WOODWORKING BY DAVE WOOD If only Bob and Elise were here Time Marches On. And with it, old friends who pass on to their rewards on the other side. Last month I picked up my Star Tribune and read a …
BY DAVE WOOD
If only Bob and Elise were here
Time Marches On. And with it, old friends who pass on to their rewards on the other side. Last month I picked up my Star Tribune and read a story about old neighbors, with whom we shared many good times until they passed away some years ago. All I could think of was “if only Bob and Elise were here to know this story.”
Bob and Elise Lyle and their remarkable family lived a few blocks from us in south Minneapolis. Bob, the son of a black minister in Mississippi, introduced me to the WPA writers club which met once a month at the Radisson Hotel and reminisced about their days working as writers doing histories of small towns, subsidized by Works Projects Administrations. I was too young to join but loved to hear their recollections of surviving as a writer in tough times.
Bob and Elise settled in Minneapolis in 1945, having graduated from top-ranked black colleges in the south. Elise had a fulltime job as an English teacher at North High, but Bob, who could quote reams of Shakespeare poetry, was not so lucky. In those days the Minneapolis school district did not hire black male teachers. But the Lyles made do with Bob working as a waiter at the Leamington Hotel and as a bellhop.
Years later, Bob earned graduate credits at the University and landed a job as an English teacher at South High. Later his skill as a writer was rewarded when the Minneapolis Tribune hired him as an editorial writer for their prize-winning op-ed page. I came aboard at the Tribune at about the same time and our relationship flourished. A high spot was being invited along with editor-in-chief Charles W. Bailey and spouse to an elegant dinner at the Lyles’ beautifully restored home on Park Avenue. We were greeted at the door by a white maid and served dinner by another white waitress. That was pure Bob Lyle, a burly handsome fellow with a deep voice that might have cast him as Othello.
And so why would Bob and Elise have reveled in this story I was reading in the recent issue of the Star Tribune? Because one of their seven offspring was in the news. Turns out their son Ollie Lyle, a prominent bassist in jazz groups around the Twin Cities has just published a novel entitled “Valley too Far: A Jazz Novel.” A local politician showed up at Ollie's home to congratulate him.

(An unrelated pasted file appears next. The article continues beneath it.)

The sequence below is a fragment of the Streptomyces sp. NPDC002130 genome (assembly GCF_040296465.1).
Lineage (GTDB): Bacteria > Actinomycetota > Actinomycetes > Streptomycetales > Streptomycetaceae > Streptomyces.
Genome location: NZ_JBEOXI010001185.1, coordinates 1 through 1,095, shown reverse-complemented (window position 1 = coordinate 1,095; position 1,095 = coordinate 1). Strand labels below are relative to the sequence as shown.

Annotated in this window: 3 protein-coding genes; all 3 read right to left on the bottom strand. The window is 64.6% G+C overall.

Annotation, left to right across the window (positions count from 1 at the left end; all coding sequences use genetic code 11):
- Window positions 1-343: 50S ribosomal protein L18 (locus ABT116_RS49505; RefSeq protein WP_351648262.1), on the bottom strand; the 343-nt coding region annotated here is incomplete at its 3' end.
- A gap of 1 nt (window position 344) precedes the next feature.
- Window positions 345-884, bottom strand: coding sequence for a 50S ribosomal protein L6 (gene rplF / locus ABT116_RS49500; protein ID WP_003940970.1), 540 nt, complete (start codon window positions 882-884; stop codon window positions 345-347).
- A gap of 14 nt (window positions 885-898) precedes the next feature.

But it’s not just that the book was published.
Soon after a gig in the military, Oliver Lyle studied sociology at the University of Minnesota and worked nights playing string bass at The Point Supper Club in Golden Valley. Both Ollie and his famous brother, jazz pianist Bobby Lyle, were trained by their mother Elise, a church organist. But here’s what Star Tribune reporter Kim Hyatt had to say about the book’s contents: “In 1969 Lyle was pulled over nine times in six weeks while traveling from his apartment in Minneapolis Dinkytown to the Point Supper Club where he performed. He sued several Golden Valley police officers for depriving him of his civil rights, arguing they had exhibited a 'pattern of prejudice' by repeatedly harassing him (and making him late for work at The Point).
“'They had like a border check between Minneapolis and Golden Valley,” Lyle said. “'See Black person, pull them over.’ And they would have the audacity to ask, 'Are you lost?’ As I remember on the way to jail, I told the officers that I'd see them in court and they laughed. I was anxious as to whether they laughed because they thought that was a silly thing for anyone to say, or because I was a negro and they thought I wouldn't have a chance before a judge.’” After a two-week trial, jurors deliberated for 3.5 days before finding the police chief and three officers guilty of conspiring to deprive him of his civil rights and awarded Lyle $4,000. But the officers were also absolved of any wrongdoing in a pamphlet published with the title “It happened in Golden Valley.”
And so, who was the politician who came to congratulate Ollie on his new book? Golden Valley Mayor Shep Harris, who is instituting racial awareness measures inspired since the killing of George Floyd in Minneapolis.
Wait, there's more!
Does Oliver Lyle still live in Dinkytown? No, he lives in—you guessed it—Golden Valley.
So there you have it. Bob and Elise overcame odds to survive when they moved up North and now their progeny is keeping up the good work. I only wish those fine parents were here to enjoy it all.
Dave would like to hear from you. Phone him at 715-426-9554.